And maybe how to find them, maybe specifically this type of person. We can include them in the action points, we can cover that later.

So Harms, I’m going to ask you the question, you are representing the younger generation in these Seekardo podcasts, why do you think that your age, looking at your age and below, why mentors and coaches are needed right now at this moment in time in history from your perspective, looking out into the future as a 30 year old and below.

That’s a good question, I had a feeling that you were going to ask me this first, put me on the spot first but that’s totally cool. So, I’ve got two points on this, but what I’ll do is cover point number one first, then to point two later. So, point number one is and this is actually from personal experience. So, one of the things that I think most people are, maybe both burying their head in the sand a little bit and hoping somebody else deals with the issue for them is the topic of automation, and the topic of technology very much destructing an entire industry in multiple industries. So, to put it into perspective, there’s a few books out there now, which are really honing in on this, and there are some studies done which is talking about certain industries will be completely wiped out by automation, which will leave, and we are talking hundreds of thousands of jobs at risk. And those people have a choice, they’re either going to be jobless or they’re going have to change career which involves the change process. So why having a mentor now more than ever it’s just so important, and a coach, it’s to help that transition and that change for hundreds of thousands of people in the future.

So, one I think there’s a massive opportunity for people who want to go to become coaches and mentors into the future because believe me, there’s going to be a lot of people that need help. So, how this links into your personal situation is when I transition from being an employee in a job, as an engineer to transitioning over to being a business owner and an investor, that transition was very difficult. And yes, it sounds lovely on paper, where okay you go from a job and now, you’re a business owner, but that requires a completely different set of skills. It requires three different sets of, how you handle relationships, how you handle the day-to-day. What you do when you wake up in the morning, to what you do when you go to sleep. And for a lot of business owners in their early start-up stage, you’ll know that sleep is something, sometimes it’s a myth, it doesn’t exist at the start up stage.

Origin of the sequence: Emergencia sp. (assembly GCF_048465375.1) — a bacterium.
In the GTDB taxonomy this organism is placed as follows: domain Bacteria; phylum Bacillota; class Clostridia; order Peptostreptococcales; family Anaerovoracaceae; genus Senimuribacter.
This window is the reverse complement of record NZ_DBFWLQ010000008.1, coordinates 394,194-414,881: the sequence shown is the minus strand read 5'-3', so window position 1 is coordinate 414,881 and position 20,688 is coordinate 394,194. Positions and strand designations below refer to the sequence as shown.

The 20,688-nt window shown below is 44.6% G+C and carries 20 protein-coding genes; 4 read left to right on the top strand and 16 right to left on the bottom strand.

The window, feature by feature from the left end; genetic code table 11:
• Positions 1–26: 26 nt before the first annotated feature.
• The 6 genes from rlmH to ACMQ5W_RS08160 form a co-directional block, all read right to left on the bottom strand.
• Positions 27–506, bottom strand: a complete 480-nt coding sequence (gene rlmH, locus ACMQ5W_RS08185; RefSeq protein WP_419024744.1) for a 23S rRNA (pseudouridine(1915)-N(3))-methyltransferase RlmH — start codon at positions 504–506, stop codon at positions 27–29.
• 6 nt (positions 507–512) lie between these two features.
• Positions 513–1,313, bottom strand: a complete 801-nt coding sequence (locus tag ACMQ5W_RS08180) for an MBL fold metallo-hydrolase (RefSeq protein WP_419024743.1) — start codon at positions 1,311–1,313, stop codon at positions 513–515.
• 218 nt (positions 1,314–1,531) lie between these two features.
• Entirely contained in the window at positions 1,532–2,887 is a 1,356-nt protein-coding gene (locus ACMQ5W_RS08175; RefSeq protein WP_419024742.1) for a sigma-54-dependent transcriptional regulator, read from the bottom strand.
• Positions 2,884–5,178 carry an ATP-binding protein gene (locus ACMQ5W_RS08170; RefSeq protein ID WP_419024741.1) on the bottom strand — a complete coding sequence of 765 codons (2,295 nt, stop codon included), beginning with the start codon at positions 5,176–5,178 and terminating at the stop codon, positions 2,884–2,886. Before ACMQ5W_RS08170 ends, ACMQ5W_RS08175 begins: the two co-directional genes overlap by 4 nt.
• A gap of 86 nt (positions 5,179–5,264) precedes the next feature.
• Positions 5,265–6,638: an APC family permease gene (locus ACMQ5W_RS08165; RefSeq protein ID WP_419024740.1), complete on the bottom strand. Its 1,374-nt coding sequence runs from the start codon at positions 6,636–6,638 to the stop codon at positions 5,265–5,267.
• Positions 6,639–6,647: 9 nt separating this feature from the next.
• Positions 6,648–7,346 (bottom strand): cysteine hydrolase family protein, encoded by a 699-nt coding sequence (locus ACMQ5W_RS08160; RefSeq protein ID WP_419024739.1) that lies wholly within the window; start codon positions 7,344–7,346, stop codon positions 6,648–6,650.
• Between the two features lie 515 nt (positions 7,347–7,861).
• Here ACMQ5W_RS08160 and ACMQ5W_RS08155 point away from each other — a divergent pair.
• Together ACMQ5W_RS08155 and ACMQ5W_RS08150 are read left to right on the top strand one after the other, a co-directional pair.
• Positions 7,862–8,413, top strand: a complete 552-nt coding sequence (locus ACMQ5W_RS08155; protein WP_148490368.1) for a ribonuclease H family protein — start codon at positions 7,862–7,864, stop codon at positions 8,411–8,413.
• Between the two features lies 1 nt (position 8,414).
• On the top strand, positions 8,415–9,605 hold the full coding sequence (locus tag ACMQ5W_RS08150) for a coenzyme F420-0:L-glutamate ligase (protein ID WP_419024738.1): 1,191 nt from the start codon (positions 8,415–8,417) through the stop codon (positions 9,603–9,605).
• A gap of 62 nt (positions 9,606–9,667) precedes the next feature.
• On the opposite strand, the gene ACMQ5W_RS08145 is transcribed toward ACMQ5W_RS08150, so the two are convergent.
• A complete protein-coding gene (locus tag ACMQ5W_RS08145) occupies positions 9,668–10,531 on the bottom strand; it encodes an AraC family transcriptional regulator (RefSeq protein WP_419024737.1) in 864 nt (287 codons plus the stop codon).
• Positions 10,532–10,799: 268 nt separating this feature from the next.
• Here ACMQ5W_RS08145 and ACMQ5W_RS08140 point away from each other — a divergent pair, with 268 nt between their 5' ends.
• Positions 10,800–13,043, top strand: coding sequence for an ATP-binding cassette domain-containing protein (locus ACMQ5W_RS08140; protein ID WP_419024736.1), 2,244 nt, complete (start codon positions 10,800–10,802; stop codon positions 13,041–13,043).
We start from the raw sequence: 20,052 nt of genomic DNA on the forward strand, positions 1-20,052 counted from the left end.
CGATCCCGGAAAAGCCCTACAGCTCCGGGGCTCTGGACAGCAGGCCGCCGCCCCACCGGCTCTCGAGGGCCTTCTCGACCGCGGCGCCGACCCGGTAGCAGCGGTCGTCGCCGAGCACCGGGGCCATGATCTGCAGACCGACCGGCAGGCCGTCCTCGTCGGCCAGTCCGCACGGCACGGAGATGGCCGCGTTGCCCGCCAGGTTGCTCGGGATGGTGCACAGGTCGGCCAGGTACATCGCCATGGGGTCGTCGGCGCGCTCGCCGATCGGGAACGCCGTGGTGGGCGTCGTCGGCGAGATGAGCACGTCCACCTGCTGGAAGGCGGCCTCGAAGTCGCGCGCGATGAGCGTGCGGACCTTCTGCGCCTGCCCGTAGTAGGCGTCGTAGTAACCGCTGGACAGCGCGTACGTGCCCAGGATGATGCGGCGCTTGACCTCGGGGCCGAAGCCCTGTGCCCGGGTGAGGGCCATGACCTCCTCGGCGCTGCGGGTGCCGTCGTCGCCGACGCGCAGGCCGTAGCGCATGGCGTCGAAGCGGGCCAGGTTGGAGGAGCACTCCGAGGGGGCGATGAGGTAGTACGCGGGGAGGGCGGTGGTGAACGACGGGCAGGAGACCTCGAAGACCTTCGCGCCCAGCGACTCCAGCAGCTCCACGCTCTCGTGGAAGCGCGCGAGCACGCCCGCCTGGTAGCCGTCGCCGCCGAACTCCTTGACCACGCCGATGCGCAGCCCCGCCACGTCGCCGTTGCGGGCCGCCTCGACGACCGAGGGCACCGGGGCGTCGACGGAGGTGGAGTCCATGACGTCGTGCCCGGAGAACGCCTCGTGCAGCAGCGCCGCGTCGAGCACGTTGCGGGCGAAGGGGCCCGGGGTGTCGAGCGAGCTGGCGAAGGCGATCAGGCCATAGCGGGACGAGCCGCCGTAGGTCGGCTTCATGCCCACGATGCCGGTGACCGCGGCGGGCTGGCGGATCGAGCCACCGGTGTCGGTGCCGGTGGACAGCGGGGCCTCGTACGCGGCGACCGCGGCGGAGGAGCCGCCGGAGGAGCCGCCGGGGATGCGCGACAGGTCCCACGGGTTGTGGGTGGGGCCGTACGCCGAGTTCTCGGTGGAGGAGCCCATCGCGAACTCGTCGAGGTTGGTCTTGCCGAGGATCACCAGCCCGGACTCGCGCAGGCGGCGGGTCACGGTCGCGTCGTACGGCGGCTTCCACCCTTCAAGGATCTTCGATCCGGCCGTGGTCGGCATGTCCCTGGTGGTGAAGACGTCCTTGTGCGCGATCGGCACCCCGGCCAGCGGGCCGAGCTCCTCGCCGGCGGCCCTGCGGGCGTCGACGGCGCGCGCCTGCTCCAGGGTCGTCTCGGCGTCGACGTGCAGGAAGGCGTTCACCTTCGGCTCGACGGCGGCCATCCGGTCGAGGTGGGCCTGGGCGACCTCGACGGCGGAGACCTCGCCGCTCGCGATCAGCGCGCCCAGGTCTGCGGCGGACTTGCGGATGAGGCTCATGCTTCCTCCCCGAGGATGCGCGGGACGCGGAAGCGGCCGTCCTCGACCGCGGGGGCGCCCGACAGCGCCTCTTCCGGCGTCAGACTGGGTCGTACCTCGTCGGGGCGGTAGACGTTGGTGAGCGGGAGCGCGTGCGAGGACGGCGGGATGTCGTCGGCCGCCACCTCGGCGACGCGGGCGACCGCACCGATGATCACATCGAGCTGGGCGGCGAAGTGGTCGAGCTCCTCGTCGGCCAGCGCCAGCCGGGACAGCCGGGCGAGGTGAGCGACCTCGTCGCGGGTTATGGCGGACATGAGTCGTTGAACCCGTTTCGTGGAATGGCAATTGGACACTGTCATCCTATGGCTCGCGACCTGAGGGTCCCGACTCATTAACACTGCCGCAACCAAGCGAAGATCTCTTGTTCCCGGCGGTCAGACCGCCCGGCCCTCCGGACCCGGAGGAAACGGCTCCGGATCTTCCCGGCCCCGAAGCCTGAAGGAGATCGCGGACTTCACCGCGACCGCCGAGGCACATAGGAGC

That’s a subject for another podcast I think.

Yes, that’s definitely a subject for another podcast.

Also, Harminder, just to add to that, I think it’s different for myself in my 50s. But when you’re in your 20s and 30s, and you’re suddenly breaking out. The other factor to add to what you are saying is, how do you handle the reaction of the people around you’re your parents, your brothers, your sisters, your uncles, your aunties, your peer group. When you’re literally uprooting out of that social environment, not leaving it, but your mindset is leaving it, to do something different. How do you deal with that? That’s another massive area that needs coaching and mentoring.

Exactly, so that is exactly where I massively benefit from a coach and mentor. And you personally were a part of that journey for me as well. Which is helping somebody transition from career one to career two, or point A to point B. And that can be from one job to another job, that can be from a job to a business, that could be a job to investment. It requires change, and I think everybody does need help changing because of all the social pressures involved. All of the new skills you have to learn. All the soft skills and the technical skills. I mean, if you just take one element for business, which is negotiation and sales, you’re going to have to at some point if you’re business owner, pick up the phone and speak to somebody. What if you’ve never done that in your career before, but now you’re a business owner, you need to do that because you haven’t got a sales team, so that is just one specific example.